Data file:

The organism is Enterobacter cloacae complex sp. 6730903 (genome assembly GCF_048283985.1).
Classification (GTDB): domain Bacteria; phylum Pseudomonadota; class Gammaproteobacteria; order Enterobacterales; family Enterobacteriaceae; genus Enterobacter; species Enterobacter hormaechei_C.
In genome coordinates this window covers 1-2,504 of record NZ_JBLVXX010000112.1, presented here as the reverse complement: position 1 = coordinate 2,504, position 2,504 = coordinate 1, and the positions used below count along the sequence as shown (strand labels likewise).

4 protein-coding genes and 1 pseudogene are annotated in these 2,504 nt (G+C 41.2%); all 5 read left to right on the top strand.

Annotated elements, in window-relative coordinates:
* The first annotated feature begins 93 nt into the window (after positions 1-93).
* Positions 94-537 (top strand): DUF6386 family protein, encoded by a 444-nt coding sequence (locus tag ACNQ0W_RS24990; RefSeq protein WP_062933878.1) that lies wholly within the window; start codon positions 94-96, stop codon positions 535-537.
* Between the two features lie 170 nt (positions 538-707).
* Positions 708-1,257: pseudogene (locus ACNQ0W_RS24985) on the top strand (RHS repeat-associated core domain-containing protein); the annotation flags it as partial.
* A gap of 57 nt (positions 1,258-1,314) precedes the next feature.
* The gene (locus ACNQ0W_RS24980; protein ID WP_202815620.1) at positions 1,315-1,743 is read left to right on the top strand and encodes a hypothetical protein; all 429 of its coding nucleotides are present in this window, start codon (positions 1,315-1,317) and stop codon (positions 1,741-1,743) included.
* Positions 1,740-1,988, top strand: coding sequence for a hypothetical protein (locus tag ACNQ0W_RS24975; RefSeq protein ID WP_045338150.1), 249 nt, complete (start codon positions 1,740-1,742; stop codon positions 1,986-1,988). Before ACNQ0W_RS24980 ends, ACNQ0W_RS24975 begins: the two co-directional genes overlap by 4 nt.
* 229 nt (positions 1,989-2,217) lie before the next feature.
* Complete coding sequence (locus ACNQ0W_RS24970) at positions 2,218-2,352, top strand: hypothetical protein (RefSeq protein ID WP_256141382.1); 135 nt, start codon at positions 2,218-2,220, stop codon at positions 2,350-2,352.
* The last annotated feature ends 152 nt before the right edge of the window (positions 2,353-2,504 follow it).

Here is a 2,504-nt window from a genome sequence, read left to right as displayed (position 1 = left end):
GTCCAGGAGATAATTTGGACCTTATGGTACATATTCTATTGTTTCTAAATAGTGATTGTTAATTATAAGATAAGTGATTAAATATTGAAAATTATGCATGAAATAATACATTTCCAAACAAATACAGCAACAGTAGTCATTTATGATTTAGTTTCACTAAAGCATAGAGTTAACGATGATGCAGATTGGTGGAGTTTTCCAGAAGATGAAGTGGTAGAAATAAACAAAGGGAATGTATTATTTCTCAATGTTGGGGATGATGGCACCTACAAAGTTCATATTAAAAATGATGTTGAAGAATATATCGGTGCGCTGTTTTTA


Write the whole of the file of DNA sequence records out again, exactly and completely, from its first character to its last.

The organism is Enterobacter cloacae complex sp. 6730903 (genome assembly GCF_048283985.1).
Classification (GTDB): domain Bacteria; phylum Pseudomonadota; class Gammaproteobacteria; order Enterobacterales; family Enterobacteriaceae; genus Enterobacter; species Enterobacter hormaechei_C.
In genome coordinates this window covers 1-2,504 of record NZ_JBLVXX010000112.1, presented here as the reverse complement: position 1 = coordinate 2,504, position 2,504 = coordinate 1, and the positions used below count along the sequence as shown (strand labels likewise).

4 protein-coding genes and 1 pseudogene are annotated in these 2,504 nt (G+C 41.2%); all 5 read left to right on the top strand.

Annotated elements, in window-relative coordinates:
* The first annotated feature begins 93 nt into the window (after positions 1-93).
* Positions 94-537 (top strand): DUF6386 family protein, encoded by a 444-nt coding sequence (locus tag ACNQ0W_RS24990; RefSeq protein WP_062933878.1) that lies wholly within the window; start codon positions 94-96, stop codon positions 535-537.
* Between the two features lie 170 nt (positions 538-707).
* Positions 708-1,257: pseudogene (locus ACNQ0W_RS24985) on the top strand (RHS repeat-associated core domain-containing protein); the annotation flags it as partial.
* A gap of 57 nt (positions 1,258-1,314) precedes the next feature.
* The gene (locus ACNQ0W_RS24980; protein ID WP_202815620.1) at positions 1,315-1,743 is read left to right on the top strand and encodes a hypothetical protein; all 429 of its coding nucleotides are present in this window, start codon (positions 1,315-1,317) and stop codon (positions 1,741-1,743) included.
* Positions 1,740-1,988, top strand: coding sequence for a hypothetical protein (locus tag ACNQ0W_RS24975; RefSeq protein ID WP_045338150.1), 249 nt, complete (start codon positions 1,740-1,742; stop codon positions 1,986-1,988). Before ACNQ0W_RS24980 ends, ACNQ0W_RS24975 begins: the two co-directional genes overlap by 4 nt.
* 229 nt (positions 1,989-2,217) lie before the next feature.
* Complete coding sequence (locus ACNQ0W_RS24970) at positions 2,218-2,352, top strand: hypothetical protein (RefSeq protein ID WP_256141382.1); 135 nt, start codon at positions 2,218-2,220, stop codon at positions 2,350-2,352.
* The last annotated feature ends 152 nt before the right edge of the window (positions 2,353-2,504 follow it).

Here is a 2,504-nt window from a genome sequence, read left to right as displayed (position 1 = left end):
GTCCAGGAGATAATTTGGACCTTATGGTACATATTCTATTGTTTCTAAATAGTGATTGTTAATTATAAGATAAGTGATTAAATATTGAAAATTATGCATGAAATAATACATTTCCAAACAAATACAGCAACAGTAGTCATTTATGATTTAGTTTCACTAAAGCATAGAGTTAACGATGATGCAGATTGGTGGAGTTTTCCAGAAGATGAAGTGGTAGAAATAAACAAAGGGAATGTATTATTTCTCAATGTTGGGGATGATGGCACCTACAAAGTTCATATTAAAAATGATGTTGAAGAATATATCGGTGCGCTGTTTTTA